Domestic plots do not voluntarily relax the payment discipline

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In the current situation, the role of telecommunication infrastructures is especially appreciated, as part of their social responsibility, industry players like to emphasize the important role of their network in most areas of life during the new coronavirus epidemic, such as work, study, communication or communication. in the fun. At the same time, prominent players in the domestic market do not seem to see at all how many subscribers and families find it extremely difficult to pay (in time) the infrastructure costs that become even more critical in the meantime.

TAXOR, FIZESS! [19659003] Accordingly, the largest players in the domestic market do not relax the payment discipline in any open form, ie everyone still has to pay the monthly service fee on time, otherwise after the grace period (which is also unchanged) the company may limit the service, ultimately and you can eliminate it. Although the risk may have diminished somewhat as the risk of the epidemic subsided, the possible shutdown of Internet service in such a situation could increase the vulnerability of subscribers (including residential and business customers) in a difficult situation.

A government initiative was launched in March in the United States to counteract this. which asked local telecommunications companies to suspend service restrictions (including complete termination of access) for a limited period due to non-payment of bills. In the end, all the big American plots went into this without much fuss, although it is a fact that in the United States many more people took to the streets compared to Hungarians, and it would not have been elegant to cut off families who had lost a significant part of their income. mode. By the way, a similar moratorium is already in place in Europe, with Portuguese telecoms operators recently going in to not terminate their contracts for non-payment by September.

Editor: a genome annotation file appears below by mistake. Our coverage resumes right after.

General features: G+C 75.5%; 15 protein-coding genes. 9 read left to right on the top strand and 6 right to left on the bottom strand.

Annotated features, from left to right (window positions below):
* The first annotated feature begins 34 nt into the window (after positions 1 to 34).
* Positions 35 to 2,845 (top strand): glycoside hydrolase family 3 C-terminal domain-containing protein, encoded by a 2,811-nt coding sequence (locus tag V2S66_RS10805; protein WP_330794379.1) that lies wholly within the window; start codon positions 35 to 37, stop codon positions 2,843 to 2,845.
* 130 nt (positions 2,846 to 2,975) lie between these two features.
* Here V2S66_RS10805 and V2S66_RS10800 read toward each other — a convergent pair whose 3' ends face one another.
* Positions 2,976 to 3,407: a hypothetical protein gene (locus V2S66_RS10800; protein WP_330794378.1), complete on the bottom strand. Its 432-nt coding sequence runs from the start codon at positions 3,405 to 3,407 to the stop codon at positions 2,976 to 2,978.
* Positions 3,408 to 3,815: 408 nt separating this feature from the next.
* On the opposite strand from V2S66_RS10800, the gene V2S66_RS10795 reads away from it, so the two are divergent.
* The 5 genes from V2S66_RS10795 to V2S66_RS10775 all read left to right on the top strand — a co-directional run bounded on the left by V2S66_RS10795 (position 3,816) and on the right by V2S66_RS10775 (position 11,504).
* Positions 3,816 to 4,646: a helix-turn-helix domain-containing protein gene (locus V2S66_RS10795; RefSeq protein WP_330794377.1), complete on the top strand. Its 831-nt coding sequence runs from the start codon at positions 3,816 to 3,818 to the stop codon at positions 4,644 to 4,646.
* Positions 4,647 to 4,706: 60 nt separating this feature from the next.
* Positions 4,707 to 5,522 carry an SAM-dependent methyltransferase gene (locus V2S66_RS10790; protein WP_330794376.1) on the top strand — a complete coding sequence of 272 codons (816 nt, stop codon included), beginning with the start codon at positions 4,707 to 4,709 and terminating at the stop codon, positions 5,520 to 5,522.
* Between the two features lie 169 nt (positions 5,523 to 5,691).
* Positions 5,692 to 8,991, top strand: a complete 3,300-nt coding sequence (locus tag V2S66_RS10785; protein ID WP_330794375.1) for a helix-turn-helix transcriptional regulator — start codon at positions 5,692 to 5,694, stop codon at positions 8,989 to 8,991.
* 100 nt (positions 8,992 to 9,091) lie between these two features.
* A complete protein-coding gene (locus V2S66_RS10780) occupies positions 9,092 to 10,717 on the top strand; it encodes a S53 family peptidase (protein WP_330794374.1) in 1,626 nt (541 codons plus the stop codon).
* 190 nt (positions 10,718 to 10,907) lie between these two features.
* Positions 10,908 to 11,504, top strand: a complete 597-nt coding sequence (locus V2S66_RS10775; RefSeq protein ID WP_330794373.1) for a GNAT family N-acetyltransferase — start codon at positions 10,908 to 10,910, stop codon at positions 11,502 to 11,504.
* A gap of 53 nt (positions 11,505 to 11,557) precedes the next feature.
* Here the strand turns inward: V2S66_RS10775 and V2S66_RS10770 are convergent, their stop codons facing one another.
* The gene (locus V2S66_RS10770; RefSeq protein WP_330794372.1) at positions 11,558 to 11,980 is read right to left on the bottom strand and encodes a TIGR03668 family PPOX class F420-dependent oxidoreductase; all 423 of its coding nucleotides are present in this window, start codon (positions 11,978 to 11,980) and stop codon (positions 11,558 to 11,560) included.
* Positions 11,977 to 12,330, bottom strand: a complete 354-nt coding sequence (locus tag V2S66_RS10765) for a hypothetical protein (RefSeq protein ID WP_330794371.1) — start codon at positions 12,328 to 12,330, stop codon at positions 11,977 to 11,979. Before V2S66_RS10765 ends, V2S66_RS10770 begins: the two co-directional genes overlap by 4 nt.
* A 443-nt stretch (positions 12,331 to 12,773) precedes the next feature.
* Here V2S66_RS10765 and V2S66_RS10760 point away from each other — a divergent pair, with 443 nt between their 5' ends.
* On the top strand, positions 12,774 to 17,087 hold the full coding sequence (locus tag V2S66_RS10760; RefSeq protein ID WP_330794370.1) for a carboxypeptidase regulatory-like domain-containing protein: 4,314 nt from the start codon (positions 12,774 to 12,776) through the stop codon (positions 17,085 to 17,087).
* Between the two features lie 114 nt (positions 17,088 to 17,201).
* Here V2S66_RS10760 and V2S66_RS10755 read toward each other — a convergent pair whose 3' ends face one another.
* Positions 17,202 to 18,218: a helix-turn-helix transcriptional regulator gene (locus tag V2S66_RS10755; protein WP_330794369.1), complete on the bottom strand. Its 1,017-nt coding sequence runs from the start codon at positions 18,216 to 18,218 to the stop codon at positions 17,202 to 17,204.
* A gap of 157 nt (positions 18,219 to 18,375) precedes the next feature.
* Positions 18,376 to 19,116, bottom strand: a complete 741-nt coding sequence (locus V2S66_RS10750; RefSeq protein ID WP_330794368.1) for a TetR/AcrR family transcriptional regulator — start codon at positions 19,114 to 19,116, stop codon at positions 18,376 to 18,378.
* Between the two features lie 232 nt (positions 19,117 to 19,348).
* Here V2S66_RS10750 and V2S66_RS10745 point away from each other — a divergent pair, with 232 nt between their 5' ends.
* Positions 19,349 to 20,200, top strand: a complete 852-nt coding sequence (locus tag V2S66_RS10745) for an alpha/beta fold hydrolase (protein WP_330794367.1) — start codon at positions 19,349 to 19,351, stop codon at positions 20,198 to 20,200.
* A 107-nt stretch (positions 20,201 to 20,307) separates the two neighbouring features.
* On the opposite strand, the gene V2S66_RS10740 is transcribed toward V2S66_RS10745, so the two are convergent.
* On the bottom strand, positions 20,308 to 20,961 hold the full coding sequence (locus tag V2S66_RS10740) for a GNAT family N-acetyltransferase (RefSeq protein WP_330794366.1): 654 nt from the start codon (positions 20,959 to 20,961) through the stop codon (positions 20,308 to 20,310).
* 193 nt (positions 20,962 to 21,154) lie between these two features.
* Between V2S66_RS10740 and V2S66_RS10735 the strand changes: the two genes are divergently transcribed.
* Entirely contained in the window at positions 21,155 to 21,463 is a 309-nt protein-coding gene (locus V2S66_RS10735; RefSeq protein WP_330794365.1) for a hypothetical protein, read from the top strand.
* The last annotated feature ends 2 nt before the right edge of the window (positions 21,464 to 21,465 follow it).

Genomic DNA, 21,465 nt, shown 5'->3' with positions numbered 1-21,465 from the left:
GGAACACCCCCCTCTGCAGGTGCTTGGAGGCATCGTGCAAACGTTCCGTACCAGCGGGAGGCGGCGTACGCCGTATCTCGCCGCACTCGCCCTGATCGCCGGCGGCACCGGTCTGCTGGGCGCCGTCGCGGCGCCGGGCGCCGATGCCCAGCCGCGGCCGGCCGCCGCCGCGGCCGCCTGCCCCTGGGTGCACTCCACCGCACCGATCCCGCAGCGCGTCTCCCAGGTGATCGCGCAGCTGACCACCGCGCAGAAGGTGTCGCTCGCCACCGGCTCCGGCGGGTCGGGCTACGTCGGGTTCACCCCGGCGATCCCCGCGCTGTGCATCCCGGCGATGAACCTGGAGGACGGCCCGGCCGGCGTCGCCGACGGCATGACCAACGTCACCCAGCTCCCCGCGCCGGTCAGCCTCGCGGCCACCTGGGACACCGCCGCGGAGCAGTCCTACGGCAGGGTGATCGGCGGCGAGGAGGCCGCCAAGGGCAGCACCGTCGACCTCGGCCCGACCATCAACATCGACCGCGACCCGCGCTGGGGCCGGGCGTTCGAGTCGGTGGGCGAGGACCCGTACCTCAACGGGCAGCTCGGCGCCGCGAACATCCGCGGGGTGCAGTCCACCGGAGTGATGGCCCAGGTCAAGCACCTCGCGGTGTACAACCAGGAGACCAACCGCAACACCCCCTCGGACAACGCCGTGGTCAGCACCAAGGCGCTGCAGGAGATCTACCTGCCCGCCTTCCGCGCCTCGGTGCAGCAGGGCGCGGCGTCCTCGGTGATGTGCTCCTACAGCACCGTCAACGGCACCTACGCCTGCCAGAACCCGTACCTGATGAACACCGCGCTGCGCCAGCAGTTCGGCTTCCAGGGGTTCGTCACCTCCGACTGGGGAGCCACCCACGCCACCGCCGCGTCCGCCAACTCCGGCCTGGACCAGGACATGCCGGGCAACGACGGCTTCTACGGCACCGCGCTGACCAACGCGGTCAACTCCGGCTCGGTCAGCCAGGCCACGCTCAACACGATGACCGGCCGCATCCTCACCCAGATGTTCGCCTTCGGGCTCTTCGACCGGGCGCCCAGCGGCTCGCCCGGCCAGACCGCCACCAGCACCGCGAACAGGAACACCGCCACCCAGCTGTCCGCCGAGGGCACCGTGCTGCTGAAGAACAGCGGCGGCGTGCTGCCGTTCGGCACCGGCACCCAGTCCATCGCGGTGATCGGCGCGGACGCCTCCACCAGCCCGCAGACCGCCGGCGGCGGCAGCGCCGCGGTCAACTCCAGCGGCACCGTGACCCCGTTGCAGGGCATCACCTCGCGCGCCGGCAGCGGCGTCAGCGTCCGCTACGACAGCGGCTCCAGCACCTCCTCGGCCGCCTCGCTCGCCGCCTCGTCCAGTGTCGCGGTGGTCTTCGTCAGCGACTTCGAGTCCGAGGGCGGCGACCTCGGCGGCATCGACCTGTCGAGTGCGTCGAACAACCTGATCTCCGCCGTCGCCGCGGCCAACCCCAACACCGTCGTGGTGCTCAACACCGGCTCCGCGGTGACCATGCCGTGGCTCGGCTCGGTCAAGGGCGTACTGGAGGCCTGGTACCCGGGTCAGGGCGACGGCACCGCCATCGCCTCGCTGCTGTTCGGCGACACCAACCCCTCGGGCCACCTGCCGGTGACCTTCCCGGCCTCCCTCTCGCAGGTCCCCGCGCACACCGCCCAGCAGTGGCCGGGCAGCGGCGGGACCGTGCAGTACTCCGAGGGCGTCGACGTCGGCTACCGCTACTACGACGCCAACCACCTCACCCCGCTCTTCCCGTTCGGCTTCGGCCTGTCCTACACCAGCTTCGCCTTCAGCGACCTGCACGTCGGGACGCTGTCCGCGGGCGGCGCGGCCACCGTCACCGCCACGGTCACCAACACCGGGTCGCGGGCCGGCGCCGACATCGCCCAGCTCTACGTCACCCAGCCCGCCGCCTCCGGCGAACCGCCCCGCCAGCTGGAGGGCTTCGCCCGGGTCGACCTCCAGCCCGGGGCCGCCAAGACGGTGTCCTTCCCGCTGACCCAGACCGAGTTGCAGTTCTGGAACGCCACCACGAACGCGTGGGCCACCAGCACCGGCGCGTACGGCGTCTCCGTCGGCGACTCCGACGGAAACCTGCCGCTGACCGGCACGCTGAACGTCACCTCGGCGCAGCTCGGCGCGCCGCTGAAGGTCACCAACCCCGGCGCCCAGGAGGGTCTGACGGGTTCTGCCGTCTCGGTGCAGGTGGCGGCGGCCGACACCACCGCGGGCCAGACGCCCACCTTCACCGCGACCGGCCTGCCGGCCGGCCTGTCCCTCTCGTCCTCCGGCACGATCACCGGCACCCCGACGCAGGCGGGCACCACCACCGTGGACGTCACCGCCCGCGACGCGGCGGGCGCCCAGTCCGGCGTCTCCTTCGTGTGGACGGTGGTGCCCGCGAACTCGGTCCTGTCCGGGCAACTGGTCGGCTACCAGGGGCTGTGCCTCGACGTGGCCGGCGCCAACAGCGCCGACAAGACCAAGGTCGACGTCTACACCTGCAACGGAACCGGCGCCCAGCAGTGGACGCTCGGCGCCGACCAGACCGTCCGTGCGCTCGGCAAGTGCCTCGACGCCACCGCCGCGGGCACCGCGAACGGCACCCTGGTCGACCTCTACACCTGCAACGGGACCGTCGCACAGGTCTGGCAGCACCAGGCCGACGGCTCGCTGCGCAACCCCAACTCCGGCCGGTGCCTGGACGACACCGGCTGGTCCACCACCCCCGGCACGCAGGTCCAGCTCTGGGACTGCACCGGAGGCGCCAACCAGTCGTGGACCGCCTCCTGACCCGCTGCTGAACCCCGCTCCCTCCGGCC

In connection with telecommunications expenses, for example, if someone bought a a 100% HUF-free smartphone (perhaps a TV or notebook) does not have to pay the installments until the end of the year, while if a subscriber has purchased the same device from an mobile service provider for an interest-free installment, he must continue to pay by the latest. deadline. At the same time, there is no known practice on how service providers collect their claims in the current situation in case of non-payment, however, the fact that in such a case the customer can only be blacklisted on the service providers' own list

Market participants have repeatedly emphasized during the threat of the epidemic that they do not recommend personal administration to their customers, including the payment of bills involving personal presence (customer service, postal yellow checks). . Incidentally, companies have been advocating electronic bill payment methods for years, one of the most basic forms of which is to offer a different amount of discount from the monthly subscription fee if the customer agrees to pay the fees electronically. Magyar Telekom, Vodafone Hungary and Telenor Hungary all have such a scheme (called e-pack or e-comfort), which, regardless of the service provider, provides a gross discount of HUF 300-1000 per subscription from the monthly fee.

DISCOUNT OR PENALTY [19659003] However, in order to use the discount, it is also a condition that the customer pays the invoice before the payment deadline, if this is not met, the discount is lost for the relevant month, the amount is debited to the next month's account. All of this could impose an additional financial burden on hundreds of thousands of customers in financial difficulties following the epidemic, but providers do not appear to want to rewrite this clause voluntarily. At our request, Telenor Hungary said that the terms of the e-comfort package were still unchanged, and we did not receive an answer to our question at Magyar Telekom and Vodafone Hungary until the article was published.

According to a financial and consumer protection expert interviewed by CountingNews, service companies are really afraid of any payment facilitation. Máté Siklósi, the managing partner of the consumer protection consulting company CP Contact, told our newspaper that in all cases when it comes to the fact that the customer has to perform temporarily or on more favorable terms in order to use a service, it may affect payment morale in the future.

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